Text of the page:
8. Most importantly, if you don't already have a close relationship with Him, meet God. The best place to do this is in the Bible, but you can also just talk to Him.

Wish you success in your Dr. Search and please don't paint all physicians with the "crook" brush. There are good one's out there and let's hope you find one.


Jeff c.

thegoodgeeks said...

Wowsers! I've never even HEARD of a letter like that. My first OB had to retire due to the intense costs of insurance and I remember being devastated.

Hello, Michelle sent me.

Merle said...

Judy ~~ What a shock to get a letter like that. I do hope you
find a new doctor soon. I have to make appointments weeks ahead, but usually only go on 3 monthly visits. I had a dentist once ring up and cancel an appointment
but that was only temporally.
Tanks for your nice words about
us both being proud mothers and
A slice is like a biscuit made in a tray and then cut into slices.
There are all sorts from fruit slices, caramel etc. Some have a
crushed biscuit base, covered with
something yummy and often topped with melted chocolate. You must make them, so what is your name for them. Have a great weekend.

srp said...

Well a lot of doctor bashing is going on here tonight. Maybe I should just slink away. But I won't and this is mostly a reply to "Jude".

I am or rather was a pathologist. One of those behind the scene doctors that you get a bill from when you have surgery. I've been where other doctors are now.

1. This letter is pretty standard if a doctor is getting ready to retire or has a family emergency or is having to cut back on patient load. It sounds cold but it is required. Actually doctors get these type of things all the time today, except they are letters form the malpractice insurance companies. They read: As of (certain date) you will no longer be covered under your current malpractice insurance. (think trial attorney) By law (trial attorney again) you must notify your patients of this within thirty days of the expiration date. We appreciate your business (yes, the $100,000 a year premium wasn't enough to keep the company covering the doctors in the state..sarcasm here and again think trial attorney) and wish you the best for the future. And you wonder why there is a dirth of doctors to deliver babies.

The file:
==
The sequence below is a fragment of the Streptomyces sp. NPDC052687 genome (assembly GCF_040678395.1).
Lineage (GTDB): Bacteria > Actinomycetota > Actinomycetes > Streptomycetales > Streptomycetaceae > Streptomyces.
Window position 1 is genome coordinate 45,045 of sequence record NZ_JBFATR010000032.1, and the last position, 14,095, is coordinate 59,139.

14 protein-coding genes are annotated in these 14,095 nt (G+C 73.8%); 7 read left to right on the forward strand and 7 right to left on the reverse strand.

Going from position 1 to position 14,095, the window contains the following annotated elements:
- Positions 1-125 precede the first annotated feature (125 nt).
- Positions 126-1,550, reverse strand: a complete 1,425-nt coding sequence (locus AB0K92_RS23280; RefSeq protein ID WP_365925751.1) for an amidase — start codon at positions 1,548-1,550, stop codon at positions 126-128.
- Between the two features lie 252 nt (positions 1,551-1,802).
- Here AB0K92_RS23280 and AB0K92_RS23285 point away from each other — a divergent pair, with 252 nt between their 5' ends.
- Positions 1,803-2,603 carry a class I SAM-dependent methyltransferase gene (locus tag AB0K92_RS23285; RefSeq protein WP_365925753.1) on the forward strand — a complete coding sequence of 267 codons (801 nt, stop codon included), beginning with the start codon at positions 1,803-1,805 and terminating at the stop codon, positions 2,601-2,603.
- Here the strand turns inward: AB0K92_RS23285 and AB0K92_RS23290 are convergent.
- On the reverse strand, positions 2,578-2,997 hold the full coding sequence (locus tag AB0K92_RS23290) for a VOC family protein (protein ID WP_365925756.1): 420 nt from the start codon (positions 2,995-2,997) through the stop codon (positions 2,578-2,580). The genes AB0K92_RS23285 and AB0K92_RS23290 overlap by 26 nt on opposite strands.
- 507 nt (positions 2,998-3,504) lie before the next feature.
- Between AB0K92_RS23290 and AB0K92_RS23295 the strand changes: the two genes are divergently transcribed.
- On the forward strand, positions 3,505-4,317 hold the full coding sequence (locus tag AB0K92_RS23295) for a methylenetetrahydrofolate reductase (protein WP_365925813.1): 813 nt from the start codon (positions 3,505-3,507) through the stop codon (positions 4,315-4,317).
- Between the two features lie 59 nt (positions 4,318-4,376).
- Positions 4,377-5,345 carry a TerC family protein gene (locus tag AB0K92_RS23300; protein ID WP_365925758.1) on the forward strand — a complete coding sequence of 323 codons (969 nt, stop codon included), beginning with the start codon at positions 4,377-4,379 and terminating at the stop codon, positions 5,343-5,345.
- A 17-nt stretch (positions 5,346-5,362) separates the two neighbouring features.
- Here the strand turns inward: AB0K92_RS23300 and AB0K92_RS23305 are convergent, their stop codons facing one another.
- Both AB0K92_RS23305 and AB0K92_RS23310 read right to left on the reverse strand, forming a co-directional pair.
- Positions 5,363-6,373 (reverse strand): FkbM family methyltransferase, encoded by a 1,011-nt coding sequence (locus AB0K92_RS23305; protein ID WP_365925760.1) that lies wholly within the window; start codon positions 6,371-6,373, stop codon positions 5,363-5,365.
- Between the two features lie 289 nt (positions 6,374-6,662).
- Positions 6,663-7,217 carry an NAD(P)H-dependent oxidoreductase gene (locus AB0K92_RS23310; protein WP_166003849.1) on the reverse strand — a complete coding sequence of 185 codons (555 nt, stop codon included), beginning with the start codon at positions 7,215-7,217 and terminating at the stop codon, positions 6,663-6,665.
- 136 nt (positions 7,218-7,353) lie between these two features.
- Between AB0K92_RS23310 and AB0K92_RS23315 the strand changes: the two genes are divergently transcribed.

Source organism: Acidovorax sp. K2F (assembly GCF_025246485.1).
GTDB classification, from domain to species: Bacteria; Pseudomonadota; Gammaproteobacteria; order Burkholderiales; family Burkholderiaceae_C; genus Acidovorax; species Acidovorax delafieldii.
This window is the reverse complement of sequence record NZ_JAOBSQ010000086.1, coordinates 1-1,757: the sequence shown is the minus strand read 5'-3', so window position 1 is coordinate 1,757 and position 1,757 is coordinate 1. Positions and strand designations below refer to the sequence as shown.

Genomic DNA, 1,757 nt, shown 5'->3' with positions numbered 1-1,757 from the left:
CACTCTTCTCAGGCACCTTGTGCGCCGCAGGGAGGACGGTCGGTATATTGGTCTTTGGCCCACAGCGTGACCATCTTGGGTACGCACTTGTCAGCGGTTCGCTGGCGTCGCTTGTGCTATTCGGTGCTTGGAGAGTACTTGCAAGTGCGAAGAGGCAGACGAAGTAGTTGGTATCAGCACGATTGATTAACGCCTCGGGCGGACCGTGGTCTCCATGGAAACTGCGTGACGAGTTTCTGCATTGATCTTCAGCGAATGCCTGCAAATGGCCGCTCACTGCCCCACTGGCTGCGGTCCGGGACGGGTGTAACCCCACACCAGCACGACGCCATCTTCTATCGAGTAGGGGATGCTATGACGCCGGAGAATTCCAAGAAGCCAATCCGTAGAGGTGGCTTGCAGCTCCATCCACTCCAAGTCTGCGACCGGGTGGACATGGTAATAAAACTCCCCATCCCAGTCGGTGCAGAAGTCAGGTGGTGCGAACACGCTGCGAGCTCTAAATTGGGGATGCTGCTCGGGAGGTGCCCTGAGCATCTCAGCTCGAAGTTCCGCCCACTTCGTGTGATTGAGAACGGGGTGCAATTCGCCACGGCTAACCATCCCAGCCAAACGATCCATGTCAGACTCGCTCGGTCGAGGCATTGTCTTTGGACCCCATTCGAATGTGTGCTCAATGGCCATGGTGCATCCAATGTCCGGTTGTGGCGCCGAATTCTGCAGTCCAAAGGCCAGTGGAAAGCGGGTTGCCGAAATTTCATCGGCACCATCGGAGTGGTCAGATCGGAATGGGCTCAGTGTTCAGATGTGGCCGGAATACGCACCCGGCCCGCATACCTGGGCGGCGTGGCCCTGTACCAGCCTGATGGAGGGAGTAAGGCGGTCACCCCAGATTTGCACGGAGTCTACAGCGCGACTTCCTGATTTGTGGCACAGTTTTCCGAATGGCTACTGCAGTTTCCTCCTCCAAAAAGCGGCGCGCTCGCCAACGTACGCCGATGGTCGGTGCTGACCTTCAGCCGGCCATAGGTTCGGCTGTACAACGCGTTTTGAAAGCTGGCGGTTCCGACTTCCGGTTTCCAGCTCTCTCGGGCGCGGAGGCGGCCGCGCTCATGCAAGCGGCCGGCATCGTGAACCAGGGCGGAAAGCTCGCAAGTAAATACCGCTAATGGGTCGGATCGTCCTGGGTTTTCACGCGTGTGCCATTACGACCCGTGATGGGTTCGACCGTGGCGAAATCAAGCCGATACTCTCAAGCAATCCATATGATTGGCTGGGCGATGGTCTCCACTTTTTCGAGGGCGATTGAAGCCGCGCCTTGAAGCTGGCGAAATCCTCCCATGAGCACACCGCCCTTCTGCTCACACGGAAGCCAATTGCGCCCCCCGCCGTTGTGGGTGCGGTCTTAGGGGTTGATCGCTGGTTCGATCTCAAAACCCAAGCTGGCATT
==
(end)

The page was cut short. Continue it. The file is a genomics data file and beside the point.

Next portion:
The letters to terminate the doctor/patient relationship are required, though cold... the doctor cannot just abandon a patient, unless of course he commits suicide which I have seen three times in the 15 years I was in Mississippi.

(Reply to "lazy bastages!) Doctors have so much paperwork to do today, some have said that where they used to spend 85& of their day seeing patients, it has decreased to no more than 50% because of the regulations and paperwork. They hate it!

As for kickbacks, they are illegal. Doctors used to give other doctors "professional courtesy". Right after I graduated medical school my dad fell and sprained his ankle. On the way back to Virginia from Dallas it became swollen. They stopped in Oklahoma and discovered a hairline fracture. The physician there put a temporary cast on it and sent them on their way with no charge, because I was a doctor. That is illegal now.

About the charges. It took me some time in practice to figure this out but it really doesn't matter what CHARGE the doctor charges. Most physicians end up having to be in HEALTH INSURANCE NETWORKS, either as a requirement of the hospital they are admitting to or because many of their patients would only go to an IN NETWORK physician. That means that YOUR INSURANCE COMPANY DECIDES WHAT THE DOCTOR CHARGE TO YOU WILL BE! Each year the doctor gives the insurance company a list of his charges. The insurance company then sends the doctor a list of the CHARGE THE INSURANCE COMPANY WILL ALLOW. Anything the doctor charges above what the insurance company allows is gone, wiped away, doesn't exist, a complete wash out and a write off. Often this "allowable" is less than half of what the charge is. Then the INSURANCE COMPANY TURNS AROUND AND TELLS YOU WHAT PERCENTAGE OF THE "ALLOWABLE" IS YOUR CO-PAY." So the doctor and the patient are both being told by the insurance company what they will charge and what they will pay.

This also applies to Medicare with the added twist that it is illegal for any physician to charge any other insurance less than Medicare allows. That isn't difficult to comply with since Medicare pays squat to the doctor. Oh, they pay the hospitals for the $6 a pill ADVIL and such but not the physician's office.